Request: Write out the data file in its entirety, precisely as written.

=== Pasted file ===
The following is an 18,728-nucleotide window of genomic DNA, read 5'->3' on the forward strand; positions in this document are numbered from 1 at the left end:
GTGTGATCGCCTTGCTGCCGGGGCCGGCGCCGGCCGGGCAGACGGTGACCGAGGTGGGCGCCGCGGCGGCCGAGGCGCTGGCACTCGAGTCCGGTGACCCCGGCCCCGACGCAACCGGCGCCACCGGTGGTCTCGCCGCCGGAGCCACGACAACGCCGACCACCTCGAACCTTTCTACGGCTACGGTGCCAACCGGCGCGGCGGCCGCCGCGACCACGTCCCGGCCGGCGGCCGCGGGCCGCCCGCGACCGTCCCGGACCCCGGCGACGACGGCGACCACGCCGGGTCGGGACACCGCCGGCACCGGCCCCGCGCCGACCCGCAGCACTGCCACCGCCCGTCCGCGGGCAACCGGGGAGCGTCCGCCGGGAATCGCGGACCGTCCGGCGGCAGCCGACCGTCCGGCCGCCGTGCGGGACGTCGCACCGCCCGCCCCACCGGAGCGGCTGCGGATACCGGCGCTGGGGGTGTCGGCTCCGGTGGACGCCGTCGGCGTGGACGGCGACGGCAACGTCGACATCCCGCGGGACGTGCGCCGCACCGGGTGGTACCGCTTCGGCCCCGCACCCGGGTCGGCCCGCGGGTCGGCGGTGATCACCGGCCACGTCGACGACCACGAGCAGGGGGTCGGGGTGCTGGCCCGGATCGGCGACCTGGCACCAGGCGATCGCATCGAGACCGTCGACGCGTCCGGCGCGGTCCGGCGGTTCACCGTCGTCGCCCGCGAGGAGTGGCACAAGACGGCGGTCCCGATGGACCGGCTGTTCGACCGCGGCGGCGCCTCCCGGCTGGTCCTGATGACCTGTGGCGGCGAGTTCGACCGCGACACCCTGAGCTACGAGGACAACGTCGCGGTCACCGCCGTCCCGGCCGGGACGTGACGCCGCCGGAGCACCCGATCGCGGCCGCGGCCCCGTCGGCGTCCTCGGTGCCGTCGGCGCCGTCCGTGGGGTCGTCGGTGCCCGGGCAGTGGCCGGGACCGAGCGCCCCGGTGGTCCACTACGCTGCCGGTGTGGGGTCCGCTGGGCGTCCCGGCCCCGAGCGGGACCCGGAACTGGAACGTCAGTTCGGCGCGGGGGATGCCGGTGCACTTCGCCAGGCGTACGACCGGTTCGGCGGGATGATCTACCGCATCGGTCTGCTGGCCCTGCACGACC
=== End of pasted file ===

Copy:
The following is an 18,728-nucleotide window of genomic DNA, read 5'->3' on the forward strand; positions in this document are numbered from 1 at the left end:
GTGTGATCGCCTTGCTGCCGGGGCCGGCGCCGGCCGGGCAGACGGTGACCGAGGTGGGCGCCGCGGCGGCCGAGGCGCTGGCACTCGAGTCCGGTGACCCCGGCCCCGACGCAACCGGCGCCACCGGTGGTCTCGCCGCCGGAGCCACGACAACGCCGACCACCTCGAACCTTTCTACGGCTACGGTGCCAACCGGCGCGGCGGCCGCCGCGACCACGTCCCGGCCGGCGGCCGCGGGCCGCCCGCGACCGTCCCGGACCCCGGCGACGACGGCGACCACGCCGGGTCGGGACACCGCCGGCACCGGCCCCGCGCCGACCCGCAGCACTGCCACCGCCCGTCCGCGGGCAACCGGGGAGCGTCCGCCGGGAATCGCGGACCGTCCGGCGGCAGCCGACCGTCCGGCCGCCGTGCGGGACGTCGCACCGCCCGCCCCACCGGAGCGGCTGCGGATACCGGCGCTGGGGGTGTCGGCTCCGGTGGACGCCGTCGGCGTGGACGGCGACGGCAACGTCGACATCCCGCGGGACGTGCGCCGCACCGGGTGGTACCGCTTCGGCCCCGCACCCGGGTCGGCCCGCGGGTCGGCGGTGATCACCGGCCACGTCGACGACCACGAGCAGGGGGTCGGGGTGCTGGCCCGGATCGGCGACCTGGCACCAGGCGATCGCATCGAGACCGTCGACGCGTCCGGCGCGGTCCGGCGGTTCACCGTCGTCGCCCGCGAGGAGTGGCACAAGACGGCGGTCCCGATGGACCGGCTGTTCGACCGCGGCGGCGCCTCCCGGCTGGTCCTGATGACCTGTGGCGGCGAGTTCGACCGCGACACCCTGAGCTACGAGGACAACGTCGCGGTCACCGCCGTCCCGGCCGGGACGTGACGCCGCCGGAGCACCCGATCGCGGCCGCGGCCCCGTCGGCGTCCTCGGTGCCGTCGGCGCCGTCCGTGGGGTCGTCGGTGCCCGGGCAGTGGCCGGGACCGAGCGCCCCGGTGGTCCACTACGCTGCCGGTGTGGGGTCCGCTGGGCGTCCCGGCCCCGAGCGGGACCCGGAACTGGAACGTCAGTTCGGCGCGGGGGATGCCGGTGCACTTCGCCAGGCGTACGACCGGTTCGGCGGGATGATCTACCGCATCGGTCTGCTGGCCCTGCACGACC